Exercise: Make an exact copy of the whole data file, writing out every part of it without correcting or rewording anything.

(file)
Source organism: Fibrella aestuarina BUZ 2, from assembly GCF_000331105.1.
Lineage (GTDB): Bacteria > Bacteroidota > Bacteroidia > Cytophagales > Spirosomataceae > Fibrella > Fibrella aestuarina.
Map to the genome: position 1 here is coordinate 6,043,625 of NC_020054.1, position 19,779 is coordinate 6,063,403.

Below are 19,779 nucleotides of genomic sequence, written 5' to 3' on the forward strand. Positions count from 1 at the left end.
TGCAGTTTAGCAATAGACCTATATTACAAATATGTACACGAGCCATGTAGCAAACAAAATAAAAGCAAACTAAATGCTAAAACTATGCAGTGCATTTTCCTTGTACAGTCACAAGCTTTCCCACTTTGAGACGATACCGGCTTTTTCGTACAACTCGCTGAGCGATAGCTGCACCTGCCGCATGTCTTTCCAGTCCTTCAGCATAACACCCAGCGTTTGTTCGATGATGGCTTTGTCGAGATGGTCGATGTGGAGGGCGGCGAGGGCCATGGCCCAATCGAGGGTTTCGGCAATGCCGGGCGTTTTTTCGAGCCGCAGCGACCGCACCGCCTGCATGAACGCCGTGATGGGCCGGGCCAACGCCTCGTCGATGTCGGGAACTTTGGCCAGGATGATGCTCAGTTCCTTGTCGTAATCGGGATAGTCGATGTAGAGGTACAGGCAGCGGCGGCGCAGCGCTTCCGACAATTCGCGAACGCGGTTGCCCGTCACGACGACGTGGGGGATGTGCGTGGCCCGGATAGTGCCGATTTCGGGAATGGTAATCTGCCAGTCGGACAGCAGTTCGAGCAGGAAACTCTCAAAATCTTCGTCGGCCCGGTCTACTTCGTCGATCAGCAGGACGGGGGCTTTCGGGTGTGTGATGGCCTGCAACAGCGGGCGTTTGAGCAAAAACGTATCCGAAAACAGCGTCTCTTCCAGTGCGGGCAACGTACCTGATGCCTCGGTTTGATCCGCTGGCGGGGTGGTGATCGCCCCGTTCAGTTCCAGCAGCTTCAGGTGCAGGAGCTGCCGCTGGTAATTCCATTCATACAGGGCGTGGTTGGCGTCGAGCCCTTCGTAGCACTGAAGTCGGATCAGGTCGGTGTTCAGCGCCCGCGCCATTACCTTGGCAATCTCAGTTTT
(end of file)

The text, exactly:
Source organism: Fibrella aestuarina BUZ 2, from assembly GCF_000331105.1.
Lineage (GTDB): Bacteria > Bacteroidota > Bacteroidia > Cytophagales > Spirosomataceae > Fibrella > Fibrella aestuarina.
Map to the genome: position 1 here is coordinate 6,043,625 of NC_020054.1, position 19,779 is coordinate 6,063,403.

Below are 19,779 nucleotides of genomic sequence, written 5' to 3' on the forward strand. Positions count from 1 at the left end.
TGCAGTTTAGCAATAGACCTATATTACAAATATGTACACGAGCCATGTAGCAAACAAAATAAAAGCAAACTAAATGCTAAAACTATGCAGTGCATTTTCCTTGTACAGTCACAAGCTTTCCCACTTTGAGACGATACCGGCTTTTTCGTACAACTCGCTGAGCGATAGCTGCACCTGCCGCATGTCTTTCCAGTCCTTCAGCATAACACCCAGCGTTTGTTCGATGATGGCTTTGTCGAGATGGTCGATGTGGAGGGCGGCGAGGGCCATGGCCCAATCGAGGGTTTCGGCAATGCCGGGCGTTTTTTCGAGCCGCAGCGACCGCACCGCCTGCATGAACGCCGTGATGGGCCGGGCCAACGCCTCGTCGATGTCGGGAACTTTGGCCAGGATGATGCTCAGTTCCTTGTCGTAATCGGGATAGTCGATGTAGAGGTACAGGCAGCGGCGGCGCAGCGCTTCCGACAATTCGCGAACGCGGTTGCCCGTCACGACGACGTGGGGGATGTGCGTGGCCCGGATAGTGCCGATTTCGGGAATGGTAATCTGCCAGTCGGACAGCAGTTCGAGCAGGAAACTCTCAAAATCTTCGTCGGCCCGGTCTACTTCGTCGATCAGCAGGACGGGGGCTTTCGGGTGTGTGATGGCCTGCAACAGCGGGCGTTTGAGCAAAAACGTATCCGAAAACAGCGTCTCTTCCAGTGCGGGCAACGTACCTGATGCCTCGGTTTGATCCGCTGGCGGGGTGGTGATCGCCCCGTTCAGTTCCAGCAGCTTCAGGTGCAGGAGCTGCCGCTGGTAATTCCATTCATACAGGGCGTGGTTGGCGTCGAGCCCTTCGTAGCACTGAAGTCGGATCAGGTCGGTGTTCAGCGCCCGCGCCATTACCTTGGCAATCTCAGTTTT